Hiyakawa, the stylish Wynwood sushi restaurant, is the more sophisticated sibling of the Upper Eastside's Wabi Sabi. Its clean, minimalist interior design allows the colorful sushi to hold the spotlight. The menu features micro-seasonal fish and ingredients flown in daily from the Toyosu Fish Market in Tokyo, along with offerings from small, local purveyors. The restaurant restricts its book to 50 meals nightly, each skillfully executed by a team of sushi chefs.
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An assortment of sushi at Makoto
Photo by Laurie Satran

Makoto

9700 Collins Ave., Bal Harbour
305-864-8600
makoto-restaurant.com
Led by Iron Chef alum Makoto Okuwa, Stephen Starr’s Bal Harbour restaurant Makoto is faultless in its preparation and presentation of immaculate cuts of sushi and innovative interpretations of the chef's native cuisine. In early 2022, the restaurant moved to a new spot on the third floor of the tony Bal Harbour Shops. The new dining room is bright and decorated in citrus tones, with a lush outdoor patio around a circular sushi bar. Though the décor is new, the quality of chef Makoto's sushi remains topnotch. Take note of the omakase dinner, priced at $175.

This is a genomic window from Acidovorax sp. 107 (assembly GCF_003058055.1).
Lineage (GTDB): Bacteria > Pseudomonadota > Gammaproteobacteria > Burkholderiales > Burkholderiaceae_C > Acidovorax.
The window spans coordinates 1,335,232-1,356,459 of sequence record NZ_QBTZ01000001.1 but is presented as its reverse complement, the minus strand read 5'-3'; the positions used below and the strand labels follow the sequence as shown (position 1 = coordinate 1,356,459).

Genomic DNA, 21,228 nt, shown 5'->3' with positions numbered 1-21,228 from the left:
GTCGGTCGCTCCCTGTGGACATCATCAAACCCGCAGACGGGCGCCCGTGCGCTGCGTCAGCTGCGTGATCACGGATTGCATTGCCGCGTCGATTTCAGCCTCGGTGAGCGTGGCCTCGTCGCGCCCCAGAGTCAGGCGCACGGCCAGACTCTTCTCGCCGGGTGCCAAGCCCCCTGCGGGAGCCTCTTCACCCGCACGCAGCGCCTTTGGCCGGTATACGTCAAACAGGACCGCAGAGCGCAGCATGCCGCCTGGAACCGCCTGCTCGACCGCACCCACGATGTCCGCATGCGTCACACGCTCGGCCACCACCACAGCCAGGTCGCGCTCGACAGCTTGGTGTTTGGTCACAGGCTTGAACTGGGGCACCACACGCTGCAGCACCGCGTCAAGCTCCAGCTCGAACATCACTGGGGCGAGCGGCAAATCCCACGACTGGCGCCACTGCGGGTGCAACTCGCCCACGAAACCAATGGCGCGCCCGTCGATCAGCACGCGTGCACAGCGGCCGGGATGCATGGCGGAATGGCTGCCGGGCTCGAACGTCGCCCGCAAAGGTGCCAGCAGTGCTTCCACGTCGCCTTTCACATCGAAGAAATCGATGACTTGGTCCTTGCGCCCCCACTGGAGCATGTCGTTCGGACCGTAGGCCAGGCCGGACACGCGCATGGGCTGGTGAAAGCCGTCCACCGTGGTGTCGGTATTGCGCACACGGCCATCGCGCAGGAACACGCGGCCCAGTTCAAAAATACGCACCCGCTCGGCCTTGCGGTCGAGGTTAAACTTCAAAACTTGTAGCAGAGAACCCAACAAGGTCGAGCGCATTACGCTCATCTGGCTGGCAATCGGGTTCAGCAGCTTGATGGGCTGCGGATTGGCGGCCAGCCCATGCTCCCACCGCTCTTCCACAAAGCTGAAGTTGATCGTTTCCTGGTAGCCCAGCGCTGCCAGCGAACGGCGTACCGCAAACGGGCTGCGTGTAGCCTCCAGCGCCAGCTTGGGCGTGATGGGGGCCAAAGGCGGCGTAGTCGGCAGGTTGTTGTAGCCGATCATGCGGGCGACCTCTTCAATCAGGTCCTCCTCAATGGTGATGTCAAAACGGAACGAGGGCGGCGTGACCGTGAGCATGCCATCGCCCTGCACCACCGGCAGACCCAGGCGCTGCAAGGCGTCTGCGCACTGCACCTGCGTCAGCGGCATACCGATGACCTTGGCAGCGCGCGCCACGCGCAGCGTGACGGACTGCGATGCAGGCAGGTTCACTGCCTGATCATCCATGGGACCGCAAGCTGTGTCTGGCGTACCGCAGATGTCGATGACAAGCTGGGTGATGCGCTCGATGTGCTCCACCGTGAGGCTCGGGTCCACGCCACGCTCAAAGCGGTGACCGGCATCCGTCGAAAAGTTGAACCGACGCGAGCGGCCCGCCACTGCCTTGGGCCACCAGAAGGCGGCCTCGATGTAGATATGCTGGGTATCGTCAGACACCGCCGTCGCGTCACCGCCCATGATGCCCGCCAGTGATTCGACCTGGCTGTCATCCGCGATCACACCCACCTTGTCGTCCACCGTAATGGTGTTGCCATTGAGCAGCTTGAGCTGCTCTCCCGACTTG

Naoe's Kevin Cory makes some of Miami's best sushi.
Photo courtesy of Naoe

Naoe

661 Brickell Key Dr., Miami
305-947-6263
naoemiami.com
Kevin Cory is your host and sushi chef at this uber-intimate restaurant, which holds a spot on Forbes Travel Guide's "Five-Star" list. This reservation-only private dining space serves omakase dinners using fish flown in overnight from Japan. The chef's-choice menu ($280 per person, plus a 20 percent service charge and sales tax) takes two to three hours to savor, so relax and enjoy the ride. Everything from the sake to the wasabi is served with meticulous care. Reservations are required, and children under 12 are not permitted. There are only two seatings per evening, at 5 and 9 p.m.; and the current capacity is limited to four per seating.
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A nigiri plate, including kanpachi, saba, hotate, and unagi, at Nobu Miami

Nobu Miami

4525 Collins Ave., Miami Beach
305-695-3232
noburestaurants.com/miami
Despite the sprawling space, Nobu Matsuhisa's Miami Beach spot Nobu Miami is surprisingly intimate. The menu is an expansive list of expertly curated shshi that ranges from Japanese red snapper to A5 Wagyu beef. Better yet, let the chef choose your dinner with a full-blown omakase experience ($150 and up).